Texas Living

How to Protect Your Child From School Sickness

By Jennifer Chappell Smith 10.8.18

You hear that something’s going around the school and feel a pang of panic. Top priorities become stocking up on hand sanitizer and making flu shot appointments — anything to prevent the dreaded call from the school nurse.

By the middle of fall semester, cooler temperatures have brought longer life-spans for the bacteria and viruses that lurk in school hallways and locker rooms. And cold weather drives friends and family indoors, where cozy can equate to contagious.

“When it’s colder, people tend to flock together, and we share our germs,” says Dr. Sky Izaddoost, a pediatrician at The Children’s Hospital of San Antonio Stone Oak.

From tummy bugs and flu to strep throat and colds, these illnesses range from mild to downright severe. But Izaddoost knows the best ways to help your kids fight back against school sickness.

No. 1. Get the flu vaccine for the whole family.

Based on scientists’ best guesses about this season’s strains of flu, the vaccine changes each year. The most recent flu season was a doozy in Texas. Unfortunately, the vaccine had a poorer performance, but it did help to make symptoms less severe.

“It didn’t do a good job of preventing the flu, but it was pretty good at preventing [people] from getting super sick,” says Izaddoost, noting that it had a 74 percent efficacy rate of keeping flu-stricken people out of the ER or hospital.

All told, she says, the vaccine is essential, and the Centers for Disease Control and Prevention (CDC) and the Mayo Clinic back her up. It takes about two weeks to become effective, though, so don’t put it off.

No. 2. Teach kids to wash their hands properly.

Izaddoost says she sees children casually squirting soap and splashing water around in public lavatories instead of doing a thorough scrub, which means rubbing soapy water over the top and bottom of hands, in between fingers, and under nails before rinsing it off. “The tips of the fingers are the parts we put in our mouths,” she says.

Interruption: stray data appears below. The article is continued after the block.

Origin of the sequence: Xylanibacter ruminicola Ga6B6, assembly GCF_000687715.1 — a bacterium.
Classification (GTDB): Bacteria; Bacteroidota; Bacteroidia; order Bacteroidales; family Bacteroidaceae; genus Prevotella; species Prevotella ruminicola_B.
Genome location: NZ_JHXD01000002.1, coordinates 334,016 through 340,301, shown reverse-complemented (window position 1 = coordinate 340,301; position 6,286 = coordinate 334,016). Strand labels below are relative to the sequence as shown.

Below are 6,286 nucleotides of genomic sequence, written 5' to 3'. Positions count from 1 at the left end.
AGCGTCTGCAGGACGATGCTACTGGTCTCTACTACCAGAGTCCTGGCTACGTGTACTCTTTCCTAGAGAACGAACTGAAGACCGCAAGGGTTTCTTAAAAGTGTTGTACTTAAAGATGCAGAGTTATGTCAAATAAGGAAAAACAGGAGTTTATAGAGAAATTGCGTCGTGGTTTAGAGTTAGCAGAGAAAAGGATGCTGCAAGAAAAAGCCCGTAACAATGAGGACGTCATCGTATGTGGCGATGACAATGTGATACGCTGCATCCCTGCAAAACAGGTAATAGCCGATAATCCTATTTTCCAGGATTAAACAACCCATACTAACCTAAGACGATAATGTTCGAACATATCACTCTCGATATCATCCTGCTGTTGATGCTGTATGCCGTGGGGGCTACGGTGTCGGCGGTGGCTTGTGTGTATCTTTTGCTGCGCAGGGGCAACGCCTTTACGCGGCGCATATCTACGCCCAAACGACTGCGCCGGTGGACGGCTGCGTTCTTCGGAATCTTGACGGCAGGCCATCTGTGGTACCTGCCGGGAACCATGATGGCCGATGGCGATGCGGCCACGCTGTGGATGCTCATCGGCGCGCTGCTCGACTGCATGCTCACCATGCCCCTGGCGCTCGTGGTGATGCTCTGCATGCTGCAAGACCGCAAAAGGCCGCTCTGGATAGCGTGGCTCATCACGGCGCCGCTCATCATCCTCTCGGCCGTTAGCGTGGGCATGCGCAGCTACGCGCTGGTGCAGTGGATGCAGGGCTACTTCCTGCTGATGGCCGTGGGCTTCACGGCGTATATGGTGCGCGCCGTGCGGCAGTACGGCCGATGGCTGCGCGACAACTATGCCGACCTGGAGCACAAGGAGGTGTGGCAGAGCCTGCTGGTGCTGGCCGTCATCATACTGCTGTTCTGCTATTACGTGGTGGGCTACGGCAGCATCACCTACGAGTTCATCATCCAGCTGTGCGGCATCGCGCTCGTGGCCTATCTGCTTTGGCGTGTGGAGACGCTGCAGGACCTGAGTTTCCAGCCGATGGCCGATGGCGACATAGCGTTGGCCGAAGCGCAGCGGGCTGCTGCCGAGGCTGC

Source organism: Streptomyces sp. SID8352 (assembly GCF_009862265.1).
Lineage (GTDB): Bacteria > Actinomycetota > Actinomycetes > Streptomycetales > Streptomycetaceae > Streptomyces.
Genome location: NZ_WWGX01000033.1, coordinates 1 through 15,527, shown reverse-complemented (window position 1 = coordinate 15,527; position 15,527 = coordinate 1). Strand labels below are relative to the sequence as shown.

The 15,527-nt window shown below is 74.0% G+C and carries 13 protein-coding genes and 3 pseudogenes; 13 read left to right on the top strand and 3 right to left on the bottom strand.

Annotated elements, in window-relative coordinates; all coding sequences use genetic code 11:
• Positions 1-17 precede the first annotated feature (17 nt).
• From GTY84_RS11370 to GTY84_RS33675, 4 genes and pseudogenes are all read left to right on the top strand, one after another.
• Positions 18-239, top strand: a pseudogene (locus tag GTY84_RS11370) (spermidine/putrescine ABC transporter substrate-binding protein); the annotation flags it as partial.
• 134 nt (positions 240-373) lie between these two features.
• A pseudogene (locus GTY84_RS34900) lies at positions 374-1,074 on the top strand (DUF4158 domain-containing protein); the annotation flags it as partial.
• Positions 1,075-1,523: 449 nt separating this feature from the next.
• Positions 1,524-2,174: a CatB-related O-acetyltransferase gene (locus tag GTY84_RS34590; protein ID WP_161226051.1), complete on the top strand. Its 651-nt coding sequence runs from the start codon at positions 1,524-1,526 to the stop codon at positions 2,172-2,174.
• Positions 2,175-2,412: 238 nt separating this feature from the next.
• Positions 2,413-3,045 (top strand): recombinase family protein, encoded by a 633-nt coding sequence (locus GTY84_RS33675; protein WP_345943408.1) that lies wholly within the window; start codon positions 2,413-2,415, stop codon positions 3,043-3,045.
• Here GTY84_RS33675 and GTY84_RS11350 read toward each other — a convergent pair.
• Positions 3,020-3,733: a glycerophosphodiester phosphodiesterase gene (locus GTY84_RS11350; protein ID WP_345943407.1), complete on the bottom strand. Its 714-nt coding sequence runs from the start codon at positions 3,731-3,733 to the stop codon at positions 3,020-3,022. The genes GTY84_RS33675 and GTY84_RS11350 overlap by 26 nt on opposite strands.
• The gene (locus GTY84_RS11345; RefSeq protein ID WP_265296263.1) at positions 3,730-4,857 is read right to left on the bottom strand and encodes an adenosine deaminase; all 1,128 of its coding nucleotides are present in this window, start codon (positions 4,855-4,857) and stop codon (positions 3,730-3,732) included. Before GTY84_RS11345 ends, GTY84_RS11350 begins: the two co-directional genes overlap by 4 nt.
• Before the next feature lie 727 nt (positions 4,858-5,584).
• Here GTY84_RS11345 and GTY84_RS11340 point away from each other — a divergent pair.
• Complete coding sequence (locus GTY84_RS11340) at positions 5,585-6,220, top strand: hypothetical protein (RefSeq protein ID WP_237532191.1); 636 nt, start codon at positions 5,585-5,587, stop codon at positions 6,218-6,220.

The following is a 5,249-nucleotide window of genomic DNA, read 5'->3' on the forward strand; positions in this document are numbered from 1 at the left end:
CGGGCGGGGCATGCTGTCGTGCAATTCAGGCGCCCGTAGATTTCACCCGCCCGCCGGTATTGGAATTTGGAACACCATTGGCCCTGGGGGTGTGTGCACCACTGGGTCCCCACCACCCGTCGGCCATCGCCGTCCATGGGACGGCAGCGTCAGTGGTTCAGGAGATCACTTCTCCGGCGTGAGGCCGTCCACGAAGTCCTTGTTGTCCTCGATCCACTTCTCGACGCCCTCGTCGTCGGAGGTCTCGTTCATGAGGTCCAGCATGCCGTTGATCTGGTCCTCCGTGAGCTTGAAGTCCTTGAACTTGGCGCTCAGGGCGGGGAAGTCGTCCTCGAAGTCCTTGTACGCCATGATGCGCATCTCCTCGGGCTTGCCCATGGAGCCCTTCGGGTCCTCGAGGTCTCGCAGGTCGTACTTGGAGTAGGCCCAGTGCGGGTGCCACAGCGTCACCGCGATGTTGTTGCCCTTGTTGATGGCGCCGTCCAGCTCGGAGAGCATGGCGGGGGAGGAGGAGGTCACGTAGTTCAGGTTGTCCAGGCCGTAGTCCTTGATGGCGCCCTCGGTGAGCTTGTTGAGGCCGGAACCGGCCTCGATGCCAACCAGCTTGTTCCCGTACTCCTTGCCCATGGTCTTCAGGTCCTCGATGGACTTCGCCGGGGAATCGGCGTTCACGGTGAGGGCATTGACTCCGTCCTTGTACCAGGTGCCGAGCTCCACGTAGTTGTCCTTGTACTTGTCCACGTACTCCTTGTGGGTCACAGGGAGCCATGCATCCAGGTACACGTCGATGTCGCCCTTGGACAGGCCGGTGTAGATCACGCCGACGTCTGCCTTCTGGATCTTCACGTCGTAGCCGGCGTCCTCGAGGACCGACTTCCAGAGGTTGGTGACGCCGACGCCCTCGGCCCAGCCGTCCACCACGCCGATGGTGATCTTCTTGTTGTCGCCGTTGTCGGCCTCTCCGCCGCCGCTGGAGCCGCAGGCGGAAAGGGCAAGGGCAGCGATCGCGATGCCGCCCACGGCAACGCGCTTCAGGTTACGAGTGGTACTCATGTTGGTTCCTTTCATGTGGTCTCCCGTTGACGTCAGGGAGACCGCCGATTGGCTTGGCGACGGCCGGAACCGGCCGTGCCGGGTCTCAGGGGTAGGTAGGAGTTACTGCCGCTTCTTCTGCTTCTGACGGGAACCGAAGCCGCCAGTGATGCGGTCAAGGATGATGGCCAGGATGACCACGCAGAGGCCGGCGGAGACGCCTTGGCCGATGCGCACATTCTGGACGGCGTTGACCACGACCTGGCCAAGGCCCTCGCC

No. 3. Understand the limits of hand sanitizer.

It can be effective, and Izaddoost says it has value as a good alternative to hand-washing. But the CDC notes that these often alcohol-based solutions are not effective at eliminating certain school sickness threats, including the highly contagious norovirus — a severe stomach bug known for spreading on cruise ships. So, in schools that are almost as contained as an ocean liner, tell kids to use the hand sanitizer but wash their hands when possible.

No. 4. Offer to help teachers decontaminate.

By contributing disinfectant spray and wipes to her daughter’s classroom, Izaddoost tries to ease the burden on the teachers during cold and flu season. Enlist room parents and volunteers to wipe down desks and school supplies to help stop the spread of school sickness.

No. 5. Help kids understand how germs spread.

It’s all about keeping them out of your eyes, nose, and mouth. Explain that kids should avoid touching their faces and teach them to cover their mouth and nose when coughing or sneezing with their elbow instead of their hand.  

Find out more about what health checkups your child needs.

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